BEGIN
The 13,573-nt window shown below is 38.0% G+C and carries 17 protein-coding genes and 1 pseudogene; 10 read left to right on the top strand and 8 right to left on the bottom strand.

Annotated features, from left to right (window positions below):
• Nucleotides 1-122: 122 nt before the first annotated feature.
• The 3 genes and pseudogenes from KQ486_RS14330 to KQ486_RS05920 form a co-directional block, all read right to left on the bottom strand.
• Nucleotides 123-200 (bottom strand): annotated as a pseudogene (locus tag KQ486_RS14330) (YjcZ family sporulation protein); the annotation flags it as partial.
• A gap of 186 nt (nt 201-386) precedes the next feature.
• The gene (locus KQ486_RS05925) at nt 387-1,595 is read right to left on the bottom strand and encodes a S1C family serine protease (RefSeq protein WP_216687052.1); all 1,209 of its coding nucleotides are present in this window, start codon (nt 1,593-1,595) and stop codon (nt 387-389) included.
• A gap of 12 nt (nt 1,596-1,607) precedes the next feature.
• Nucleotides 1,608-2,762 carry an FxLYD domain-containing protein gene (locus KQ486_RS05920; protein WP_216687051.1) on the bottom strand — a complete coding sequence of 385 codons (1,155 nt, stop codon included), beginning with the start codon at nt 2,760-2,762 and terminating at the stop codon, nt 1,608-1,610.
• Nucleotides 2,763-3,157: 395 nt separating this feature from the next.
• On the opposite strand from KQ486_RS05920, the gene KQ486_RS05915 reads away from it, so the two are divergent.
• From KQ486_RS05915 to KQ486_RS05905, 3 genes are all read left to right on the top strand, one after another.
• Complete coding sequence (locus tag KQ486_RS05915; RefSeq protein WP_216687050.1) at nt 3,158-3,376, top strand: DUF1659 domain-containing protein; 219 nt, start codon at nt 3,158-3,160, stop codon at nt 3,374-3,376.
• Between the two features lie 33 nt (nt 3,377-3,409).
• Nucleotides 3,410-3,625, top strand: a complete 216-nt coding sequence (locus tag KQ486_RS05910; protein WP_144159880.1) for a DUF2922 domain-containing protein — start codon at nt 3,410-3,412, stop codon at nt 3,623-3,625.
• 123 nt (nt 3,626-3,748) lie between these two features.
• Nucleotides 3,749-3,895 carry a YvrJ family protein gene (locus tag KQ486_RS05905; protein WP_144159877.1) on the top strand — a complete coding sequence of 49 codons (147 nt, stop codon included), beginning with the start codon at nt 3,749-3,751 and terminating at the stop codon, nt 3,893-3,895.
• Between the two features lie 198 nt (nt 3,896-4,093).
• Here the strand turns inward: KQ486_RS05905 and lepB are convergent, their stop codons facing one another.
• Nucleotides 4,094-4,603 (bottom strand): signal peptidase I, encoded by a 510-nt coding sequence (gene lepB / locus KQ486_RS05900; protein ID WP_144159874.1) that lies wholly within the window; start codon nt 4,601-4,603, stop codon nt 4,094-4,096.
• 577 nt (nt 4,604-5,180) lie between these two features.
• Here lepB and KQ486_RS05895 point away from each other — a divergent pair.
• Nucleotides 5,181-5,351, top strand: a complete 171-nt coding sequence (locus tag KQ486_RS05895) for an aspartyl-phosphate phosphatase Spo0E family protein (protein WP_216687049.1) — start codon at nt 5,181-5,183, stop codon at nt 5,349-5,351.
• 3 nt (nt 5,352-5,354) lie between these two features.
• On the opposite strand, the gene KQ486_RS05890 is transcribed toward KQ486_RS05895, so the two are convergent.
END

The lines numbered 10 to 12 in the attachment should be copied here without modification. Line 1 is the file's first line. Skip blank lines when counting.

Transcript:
• Nucleotides 2,763-3,157: 395 nt separating this feature from the next.
• On the opposite strand from KQ486_RS05920, the gene KQ486_RS05915 reads away from it, so the two are divergent.
• From KQ486_RS05915 to KQ486_RS05905, 3 genes are all read left to right on the top strand, one after another.